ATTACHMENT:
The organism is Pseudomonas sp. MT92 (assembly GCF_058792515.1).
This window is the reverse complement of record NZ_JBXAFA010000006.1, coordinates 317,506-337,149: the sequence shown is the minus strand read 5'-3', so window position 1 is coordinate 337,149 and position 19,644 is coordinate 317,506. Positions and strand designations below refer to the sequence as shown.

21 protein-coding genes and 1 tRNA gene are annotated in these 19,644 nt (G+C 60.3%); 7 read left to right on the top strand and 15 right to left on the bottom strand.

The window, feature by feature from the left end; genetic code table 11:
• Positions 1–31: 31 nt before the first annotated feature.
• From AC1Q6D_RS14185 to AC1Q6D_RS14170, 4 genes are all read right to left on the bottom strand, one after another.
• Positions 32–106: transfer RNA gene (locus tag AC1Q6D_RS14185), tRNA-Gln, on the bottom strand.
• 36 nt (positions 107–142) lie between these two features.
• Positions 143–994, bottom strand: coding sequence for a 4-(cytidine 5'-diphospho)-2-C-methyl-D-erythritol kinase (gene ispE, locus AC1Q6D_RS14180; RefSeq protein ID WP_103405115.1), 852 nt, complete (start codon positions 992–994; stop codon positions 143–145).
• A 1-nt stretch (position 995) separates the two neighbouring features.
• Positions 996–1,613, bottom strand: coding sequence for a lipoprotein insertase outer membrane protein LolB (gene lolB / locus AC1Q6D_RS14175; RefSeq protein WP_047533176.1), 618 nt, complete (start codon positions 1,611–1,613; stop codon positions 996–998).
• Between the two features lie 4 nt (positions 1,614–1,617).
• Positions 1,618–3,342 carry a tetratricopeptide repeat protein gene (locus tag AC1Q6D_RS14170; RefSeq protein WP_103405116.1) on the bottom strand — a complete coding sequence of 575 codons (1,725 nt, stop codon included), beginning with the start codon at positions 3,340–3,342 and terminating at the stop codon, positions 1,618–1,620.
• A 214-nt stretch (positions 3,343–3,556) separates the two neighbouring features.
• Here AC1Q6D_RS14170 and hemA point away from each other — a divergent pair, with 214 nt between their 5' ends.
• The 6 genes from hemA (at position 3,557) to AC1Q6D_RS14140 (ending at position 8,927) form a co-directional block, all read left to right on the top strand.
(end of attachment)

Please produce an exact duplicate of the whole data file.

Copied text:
The organism is Pseudomonas sp. MT92 (assembly GCF_058792515.1).
This window is the reverse complement of record NZ_JBXAFA010000006.1, coordinates 317,506-337,149: the sequence shown is the minus strand read 5'-3', so window position 1 is coordinate 337,149 and position 19,644 is coordinate 317,506. Positions and strand designations below refer to the sequence as shown.

21 protein-coding genes and 1 tRNA gene are annotated in these 19,644 nt (G+C 60.3%); 7 read left to right on the top strand and 15 right to left on the bottom strand.

The window, feature by feature from the left end; genetic code table 11:
• Positions 1–31: 31 nt before the first annotated feature.
• From AC1Q6D_RS14185 to AC1Q6D_RS14170, 4 genes are all read right to left on the bottom strand, one after another.
• Positions 32–106: transfer RNA gene (locus tag AC1Q6D_RS14185), tRNA-Gln, on the bottom strand.
• 36 nt (positions 107–142) lie between these two features.
• Positions 143–994, bottom strand: coding sequence for a 4-(cytidine 5'-diphospho)-2-C-methyl-D-erythritol kinase (gene ispE, locus AC1Q6D_RS14180; RefSeq protein ID WP_103405115.1), 852 nt, complete (start codon positions 992–994; stop codon positions 143–145).
• A 1-nt stretch (position 995) separates the two neighbouring features.
• Positions 996–1,613, bottom strand: coding sequence for a lipoprotein insertase outer membrane protein LolB (gene lolB / locus AC1Q6D_RS14175; RefSeq protein WP_047533176.1), 618 nt, complete (start codon positions 1,611–1,613; stop codon positions 996–998).
• Between the two features lie 4 nt (positions 1,614–1,617).
• Positions 1,618–3,342 carry a tetratricopeptide repeat protein gene (locus tag AC1Q6D_RS14170; RefSeq protein WP_103405116.1) on the bottom strand — a complete coding sequence of 575 codons (1,725 nt, stop codon included), beginning with the start codon at positions 3,340–3,342 and terminating at the stop codon, positions 1,618–1,620.
• A 214-nt stretch (positions 3,343–3,556) separates the two neighbouring features.
• Here AC1Q6D_RS14170 and hemA point away from each other — a divergent pair, with 214 nt between their 5' ends.
• The 6 genes from hemA (at position 3,557) to AC1Q6D_RS14140 (ending at position 8,927) form a co-directional block, all read left to right on the top strand.